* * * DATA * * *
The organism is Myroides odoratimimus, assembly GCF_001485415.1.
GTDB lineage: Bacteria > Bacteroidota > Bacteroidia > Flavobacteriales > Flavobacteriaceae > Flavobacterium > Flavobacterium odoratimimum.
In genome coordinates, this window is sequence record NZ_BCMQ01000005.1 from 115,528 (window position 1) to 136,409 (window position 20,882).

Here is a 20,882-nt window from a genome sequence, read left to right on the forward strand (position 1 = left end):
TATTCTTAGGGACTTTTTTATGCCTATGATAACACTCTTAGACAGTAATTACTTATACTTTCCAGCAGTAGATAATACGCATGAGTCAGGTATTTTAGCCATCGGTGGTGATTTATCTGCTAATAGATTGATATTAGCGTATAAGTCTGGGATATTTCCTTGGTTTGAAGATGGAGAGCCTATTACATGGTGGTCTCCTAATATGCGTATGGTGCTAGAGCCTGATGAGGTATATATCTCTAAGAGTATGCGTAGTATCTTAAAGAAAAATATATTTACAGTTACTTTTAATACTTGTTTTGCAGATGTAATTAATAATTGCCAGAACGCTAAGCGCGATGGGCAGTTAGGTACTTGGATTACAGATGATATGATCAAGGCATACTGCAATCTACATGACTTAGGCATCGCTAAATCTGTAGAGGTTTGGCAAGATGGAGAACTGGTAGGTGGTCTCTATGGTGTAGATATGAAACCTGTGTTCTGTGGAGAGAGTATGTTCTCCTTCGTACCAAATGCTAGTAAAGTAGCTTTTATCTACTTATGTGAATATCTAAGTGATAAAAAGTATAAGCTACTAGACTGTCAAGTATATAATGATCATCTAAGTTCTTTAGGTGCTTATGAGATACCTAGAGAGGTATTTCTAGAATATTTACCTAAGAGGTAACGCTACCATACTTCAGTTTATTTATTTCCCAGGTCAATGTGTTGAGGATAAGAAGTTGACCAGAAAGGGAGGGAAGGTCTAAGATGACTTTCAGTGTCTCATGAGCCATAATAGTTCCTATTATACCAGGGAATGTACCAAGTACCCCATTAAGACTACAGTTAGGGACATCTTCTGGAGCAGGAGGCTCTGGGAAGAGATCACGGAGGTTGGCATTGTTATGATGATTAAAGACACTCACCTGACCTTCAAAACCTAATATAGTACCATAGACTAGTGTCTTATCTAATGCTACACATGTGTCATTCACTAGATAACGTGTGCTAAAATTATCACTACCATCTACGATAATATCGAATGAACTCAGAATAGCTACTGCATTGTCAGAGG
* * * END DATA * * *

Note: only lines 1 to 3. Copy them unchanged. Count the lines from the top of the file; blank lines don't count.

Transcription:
The organism is Myroides odoratimimus, assembly GCF_001485415.1.
GTDB lineage: Bacteria > Bacteroidota > Bacteroidia > Flavobacteriales > Flavobacteriaceae > Flavobacterium > Flavobacterium odoratimimum.
In genome coordinates, this window is sequence record NZ_BCMQ01000005.1 from 115,528 (window position 1) to 136,409 (window position 20,882).